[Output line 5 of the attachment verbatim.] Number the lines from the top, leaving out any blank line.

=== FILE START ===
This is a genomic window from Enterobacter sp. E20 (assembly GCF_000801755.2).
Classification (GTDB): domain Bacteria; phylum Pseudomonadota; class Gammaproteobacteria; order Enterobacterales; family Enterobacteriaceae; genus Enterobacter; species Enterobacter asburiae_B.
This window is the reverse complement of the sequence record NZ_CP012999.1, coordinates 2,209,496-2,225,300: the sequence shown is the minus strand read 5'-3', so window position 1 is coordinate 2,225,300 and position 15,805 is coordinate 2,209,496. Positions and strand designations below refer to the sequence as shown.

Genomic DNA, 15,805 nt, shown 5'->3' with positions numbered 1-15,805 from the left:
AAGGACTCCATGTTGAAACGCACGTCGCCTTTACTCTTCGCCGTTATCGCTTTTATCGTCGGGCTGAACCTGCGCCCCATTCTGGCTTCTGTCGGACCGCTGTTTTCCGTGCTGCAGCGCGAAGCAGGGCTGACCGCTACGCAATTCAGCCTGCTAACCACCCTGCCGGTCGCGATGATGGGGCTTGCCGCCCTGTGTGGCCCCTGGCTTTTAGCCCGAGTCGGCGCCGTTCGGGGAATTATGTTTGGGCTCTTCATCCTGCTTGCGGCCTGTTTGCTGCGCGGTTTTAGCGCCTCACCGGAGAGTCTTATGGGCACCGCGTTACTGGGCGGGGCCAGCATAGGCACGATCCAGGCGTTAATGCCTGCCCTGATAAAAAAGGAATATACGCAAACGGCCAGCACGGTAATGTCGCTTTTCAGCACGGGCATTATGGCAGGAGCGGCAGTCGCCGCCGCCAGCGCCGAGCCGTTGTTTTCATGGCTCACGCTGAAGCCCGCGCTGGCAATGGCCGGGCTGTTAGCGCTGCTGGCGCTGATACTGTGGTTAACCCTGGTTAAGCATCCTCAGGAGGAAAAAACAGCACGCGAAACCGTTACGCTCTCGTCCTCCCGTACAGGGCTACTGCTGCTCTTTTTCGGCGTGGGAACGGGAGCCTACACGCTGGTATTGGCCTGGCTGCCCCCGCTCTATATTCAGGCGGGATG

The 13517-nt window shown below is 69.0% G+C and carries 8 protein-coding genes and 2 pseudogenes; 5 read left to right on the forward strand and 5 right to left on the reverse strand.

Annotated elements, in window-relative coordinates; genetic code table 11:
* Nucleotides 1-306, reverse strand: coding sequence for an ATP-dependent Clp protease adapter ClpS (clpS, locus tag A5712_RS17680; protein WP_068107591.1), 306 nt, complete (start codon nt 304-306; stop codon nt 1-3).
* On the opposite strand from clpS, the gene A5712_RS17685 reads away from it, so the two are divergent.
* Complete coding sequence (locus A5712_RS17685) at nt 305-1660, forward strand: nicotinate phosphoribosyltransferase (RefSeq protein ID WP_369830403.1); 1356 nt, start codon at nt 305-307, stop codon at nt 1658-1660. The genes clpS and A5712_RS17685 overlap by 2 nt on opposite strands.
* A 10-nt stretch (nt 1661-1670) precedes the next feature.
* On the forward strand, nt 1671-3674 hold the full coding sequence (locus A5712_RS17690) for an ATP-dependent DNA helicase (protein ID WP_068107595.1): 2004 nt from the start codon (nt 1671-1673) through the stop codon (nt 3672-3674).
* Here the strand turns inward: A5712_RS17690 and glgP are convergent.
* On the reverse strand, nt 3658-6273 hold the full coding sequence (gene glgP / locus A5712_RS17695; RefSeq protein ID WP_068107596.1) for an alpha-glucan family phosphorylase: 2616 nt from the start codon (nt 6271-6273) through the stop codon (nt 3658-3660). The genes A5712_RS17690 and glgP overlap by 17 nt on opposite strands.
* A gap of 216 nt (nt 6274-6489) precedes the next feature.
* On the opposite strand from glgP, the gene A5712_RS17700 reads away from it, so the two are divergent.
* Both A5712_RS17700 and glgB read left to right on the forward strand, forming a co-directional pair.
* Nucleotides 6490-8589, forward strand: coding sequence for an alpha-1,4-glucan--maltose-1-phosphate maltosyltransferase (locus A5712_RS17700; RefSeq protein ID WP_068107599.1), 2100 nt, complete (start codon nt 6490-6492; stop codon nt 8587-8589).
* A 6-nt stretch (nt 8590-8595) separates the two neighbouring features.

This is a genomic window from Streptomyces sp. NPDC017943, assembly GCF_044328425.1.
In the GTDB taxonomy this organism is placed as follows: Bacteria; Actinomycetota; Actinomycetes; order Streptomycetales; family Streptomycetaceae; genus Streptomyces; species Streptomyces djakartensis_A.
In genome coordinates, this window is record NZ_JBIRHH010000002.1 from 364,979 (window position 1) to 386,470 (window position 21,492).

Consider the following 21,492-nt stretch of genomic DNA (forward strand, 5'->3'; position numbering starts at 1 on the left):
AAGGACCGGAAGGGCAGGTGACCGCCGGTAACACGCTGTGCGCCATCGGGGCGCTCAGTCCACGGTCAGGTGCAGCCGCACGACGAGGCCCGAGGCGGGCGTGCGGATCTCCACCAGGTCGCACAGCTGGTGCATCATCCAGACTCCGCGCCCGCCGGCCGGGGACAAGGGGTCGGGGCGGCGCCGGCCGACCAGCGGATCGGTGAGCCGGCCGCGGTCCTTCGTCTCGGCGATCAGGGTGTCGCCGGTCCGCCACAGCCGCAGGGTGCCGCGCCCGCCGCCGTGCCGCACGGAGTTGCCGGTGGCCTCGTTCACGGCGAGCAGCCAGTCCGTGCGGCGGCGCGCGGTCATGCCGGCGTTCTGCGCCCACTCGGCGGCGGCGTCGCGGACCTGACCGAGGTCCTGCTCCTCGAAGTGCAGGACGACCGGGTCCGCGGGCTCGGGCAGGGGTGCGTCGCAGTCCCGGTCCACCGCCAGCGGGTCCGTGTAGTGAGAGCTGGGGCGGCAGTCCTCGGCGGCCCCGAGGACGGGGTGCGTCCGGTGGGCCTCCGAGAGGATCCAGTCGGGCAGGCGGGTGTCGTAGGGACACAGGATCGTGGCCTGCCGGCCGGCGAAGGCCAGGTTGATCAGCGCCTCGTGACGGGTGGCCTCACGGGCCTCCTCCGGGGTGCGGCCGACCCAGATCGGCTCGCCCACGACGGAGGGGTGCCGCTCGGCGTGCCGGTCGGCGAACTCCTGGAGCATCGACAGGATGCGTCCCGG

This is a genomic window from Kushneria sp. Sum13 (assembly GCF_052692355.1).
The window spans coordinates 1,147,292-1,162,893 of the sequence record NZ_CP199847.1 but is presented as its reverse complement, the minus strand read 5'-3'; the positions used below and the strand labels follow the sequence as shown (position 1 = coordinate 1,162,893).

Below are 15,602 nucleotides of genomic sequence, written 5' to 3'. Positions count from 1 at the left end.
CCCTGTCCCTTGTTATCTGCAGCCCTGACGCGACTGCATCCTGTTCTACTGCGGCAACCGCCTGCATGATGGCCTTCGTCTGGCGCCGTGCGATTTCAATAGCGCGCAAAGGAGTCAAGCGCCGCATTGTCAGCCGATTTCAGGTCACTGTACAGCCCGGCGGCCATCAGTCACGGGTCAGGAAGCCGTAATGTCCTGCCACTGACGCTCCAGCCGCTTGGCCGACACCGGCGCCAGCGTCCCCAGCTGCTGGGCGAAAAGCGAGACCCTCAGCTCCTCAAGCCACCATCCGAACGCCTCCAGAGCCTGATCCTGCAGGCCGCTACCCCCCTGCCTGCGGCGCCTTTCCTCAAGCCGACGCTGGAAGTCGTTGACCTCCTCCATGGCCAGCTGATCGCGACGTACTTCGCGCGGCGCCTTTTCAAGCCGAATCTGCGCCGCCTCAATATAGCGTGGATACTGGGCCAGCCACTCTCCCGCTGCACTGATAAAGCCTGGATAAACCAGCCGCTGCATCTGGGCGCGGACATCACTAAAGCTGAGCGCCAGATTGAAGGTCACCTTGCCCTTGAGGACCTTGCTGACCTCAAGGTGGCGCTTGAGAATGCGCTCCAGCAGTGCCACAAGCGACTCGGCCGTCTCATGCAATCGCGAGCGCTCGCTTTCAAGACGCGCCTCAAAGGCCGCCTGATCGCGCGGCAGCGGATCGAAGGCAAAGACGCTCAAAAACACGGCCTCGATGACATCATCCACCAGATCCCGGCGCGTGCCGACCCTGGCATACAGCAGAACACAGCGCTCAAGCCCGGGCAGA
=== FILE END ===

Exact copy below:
AAGGACTCCATGTTGAAACGCACGTCGCCTTTACTCTTCGCCGTTATCGCTTTTATCGTCGGGCTGAACCTGCGCCCCATTCTGGCTTCTGTCGGACCGCTGTTTTCCGTGCTGCAGCGCGAAGCAGGGCTGACCGCTACGCAATTCAGCCTGCTAACCACCCTGCCGGTCGCGATGATGGGGCTTGCCGCCCTGTGTGGCCCCTGGCTTTTAGCCCGAGTCGGCGCCGTTCGGGGAATTATGTTTGGGCTCTTCATCCTGCTTGCGGCCTGTTTGCTGCGCGGTTTTAGCGCCTCACCGGAGAGTCTTATGGGCACCGCGTTACTGGGCGGGGCCAGCATAGGCACGATCCAGGCGTTAATGCCTGCCCTGATAAAAAAGGAATATACGCAAACGGCCAGCACGGTAATGTCGCTTTTCAGCACGGGCATTATGGCAGGAGCGGCAGTCGCCGCCGCCAGCGCCGAGCCGTTGTTTTCATGGCTCACGCTGAAGCCCGCGCTGGCAATGGCCGGGCTGTTAGCGCTGCTGGCGCTGATACTGTGGTTAACCCTGGTTAAGCATCCTCAGGAGGAAAAAACAGCACGCGAAACCGTTACGCTCTCGTCCTCCCGTACAGGGCTACTGCTGCTCTTTTTCGGCGTGGGAACGGGAGCCTACACGCTGGTATTGGCCTGGCTGCCCCCGCTCTATATTCAGGCGGGATG